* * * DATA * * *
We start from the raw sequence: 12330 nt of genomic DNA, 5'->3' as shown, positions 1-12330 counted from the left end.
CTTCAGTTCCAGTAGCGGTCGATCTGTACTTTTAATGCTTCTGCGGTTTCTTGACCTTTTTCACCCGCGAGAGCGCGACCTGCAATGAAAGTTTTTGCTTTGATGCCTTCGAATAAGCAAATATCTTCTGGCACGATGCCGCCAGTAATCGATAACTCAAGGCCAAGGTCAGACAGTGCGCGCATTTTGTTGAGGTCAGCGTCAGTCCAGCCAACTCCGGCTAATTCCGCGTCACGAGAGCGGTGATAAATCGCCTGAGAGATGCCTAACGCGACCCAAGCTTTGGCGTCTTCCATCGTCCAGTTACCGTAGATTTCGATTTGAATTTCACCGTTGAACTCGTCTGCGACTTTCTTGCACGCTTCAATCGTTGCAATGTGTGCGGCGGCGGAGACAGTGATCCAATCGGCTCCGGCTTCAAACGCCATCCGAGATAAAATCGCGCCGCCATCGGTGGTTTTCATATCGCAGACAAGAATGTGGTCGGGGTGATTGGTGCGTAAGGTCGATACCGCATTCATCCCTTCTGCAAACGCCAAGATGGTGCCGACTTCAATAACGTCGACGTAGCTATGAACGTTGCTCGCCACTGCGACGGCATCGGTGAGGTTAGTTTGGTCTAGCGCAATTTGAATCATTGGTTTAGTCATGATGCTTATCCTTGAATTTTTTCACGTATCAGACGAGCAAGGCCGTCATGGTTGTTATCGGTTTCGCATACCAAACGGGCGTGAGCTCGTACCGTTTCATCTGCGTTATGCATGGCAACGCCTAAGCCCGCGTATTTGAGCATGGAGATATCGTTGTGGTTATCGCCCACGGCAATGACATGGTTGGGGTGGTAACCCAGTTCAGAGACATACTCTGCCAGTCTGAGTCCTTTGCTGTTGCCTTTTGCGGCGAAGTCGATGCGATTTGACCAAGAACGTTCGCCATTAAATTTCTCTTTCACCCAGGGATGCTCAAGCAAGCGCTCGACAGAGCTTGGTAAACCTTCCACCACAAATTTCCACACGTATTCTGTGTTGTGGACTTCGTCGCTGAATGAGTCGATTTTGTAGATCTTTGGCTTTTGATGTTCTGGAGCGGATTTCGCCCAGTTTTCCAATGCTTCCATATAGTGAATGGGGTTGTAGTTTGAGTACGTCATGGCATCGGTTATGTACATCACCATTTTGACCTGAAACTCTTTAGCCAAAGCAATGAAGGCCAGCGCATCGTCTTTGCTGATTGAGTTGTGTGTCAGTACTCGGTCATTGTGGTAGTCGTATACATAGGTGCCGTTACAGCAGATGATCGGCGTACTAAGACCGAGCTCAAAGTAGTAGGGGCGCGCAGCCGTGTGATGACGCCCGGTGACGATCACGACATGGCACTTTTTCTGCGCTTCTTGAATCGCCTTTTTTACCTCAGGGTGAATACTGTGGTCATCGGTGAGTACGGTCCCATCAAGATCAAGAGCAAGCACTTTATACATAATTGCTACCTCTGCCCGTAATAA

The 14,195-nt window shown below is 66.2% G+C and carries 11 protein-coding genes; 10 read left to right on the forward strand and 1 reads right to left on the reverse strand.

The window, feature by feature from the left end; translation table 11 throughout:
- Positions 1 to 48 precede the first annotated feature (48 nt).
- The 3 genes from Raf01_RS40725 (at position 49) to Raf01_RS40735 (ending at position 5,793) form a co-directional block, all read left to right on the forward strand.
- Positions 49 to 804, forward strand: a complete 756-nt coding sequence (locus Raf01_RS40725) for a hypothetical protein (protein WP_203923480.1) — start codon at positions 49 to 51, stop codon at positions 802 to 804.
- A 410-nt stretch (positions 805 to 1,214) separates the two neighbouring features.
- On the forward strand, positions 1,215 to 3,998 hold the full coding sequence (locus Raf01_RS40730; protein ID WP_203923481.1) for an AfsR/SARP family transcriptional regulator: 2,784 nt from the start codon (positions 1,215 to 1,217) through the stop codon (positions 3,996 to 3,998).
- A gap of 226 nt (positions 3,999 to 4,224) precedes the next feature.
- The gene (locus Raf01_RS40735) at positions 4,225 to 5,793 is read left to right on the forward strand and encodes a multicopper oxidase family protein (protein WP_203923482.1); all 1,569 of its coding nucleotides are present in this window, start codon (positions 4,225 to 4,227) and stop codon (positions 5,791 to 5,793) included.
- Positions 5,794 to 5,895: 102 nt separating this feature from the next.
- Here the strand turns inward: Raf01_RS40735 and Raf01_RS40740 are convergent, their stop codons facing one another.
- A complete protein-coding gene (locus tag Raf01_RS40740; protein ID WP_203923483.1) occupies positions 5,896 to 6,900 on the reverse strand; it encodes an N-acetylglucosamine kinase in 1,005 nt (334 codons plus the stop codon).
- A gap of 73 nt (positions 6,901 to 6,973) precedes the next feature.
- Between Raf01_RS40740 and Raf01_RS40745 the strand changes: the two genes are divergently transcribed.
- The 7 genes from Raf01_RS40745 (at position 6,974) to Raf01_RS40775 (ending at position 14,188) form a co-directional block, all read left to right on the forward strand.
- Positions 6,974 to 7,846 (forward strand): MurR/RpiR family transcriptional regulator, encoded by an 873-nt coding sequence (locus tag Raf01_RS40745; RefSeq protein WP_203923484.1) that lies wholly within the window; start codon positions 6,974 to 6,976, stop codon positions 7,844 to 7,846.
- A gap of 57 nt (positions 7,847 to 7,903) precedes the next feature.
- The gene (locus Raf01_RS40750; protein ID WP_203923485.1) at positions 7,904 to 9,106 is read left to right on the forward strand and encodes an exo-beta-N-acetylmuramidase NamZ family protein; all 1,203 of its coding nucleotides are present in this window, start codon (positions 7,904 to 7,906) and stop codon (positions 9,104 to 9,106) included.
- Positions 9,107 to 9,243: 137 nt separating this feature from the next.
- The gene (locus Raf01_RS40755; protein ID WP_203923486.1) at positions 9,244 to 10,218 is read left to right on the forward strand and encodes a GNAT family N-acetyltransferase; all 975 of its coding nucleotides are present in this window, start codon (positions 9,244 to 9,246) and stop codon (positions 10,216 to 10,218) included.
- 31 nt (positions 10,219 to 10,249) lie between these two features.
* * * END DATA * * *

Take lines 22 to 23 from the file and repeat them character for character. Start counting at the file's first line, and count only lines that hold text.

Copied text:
- The gene (locus Raf01_RS40755; protein ID WP_203923486.1) at positions 9,244 to 10,218 is read left to right on the forward strand and encodes a GNAT family N-acetyltransferase; all 975 of its coding nucleotides are present in this window, start codon (positions 9,244 to 9,246) and stop codon (positions 10,216 to 10,218) included.
- 31 nt (positions 10,219 to 10,249) lie between these two features.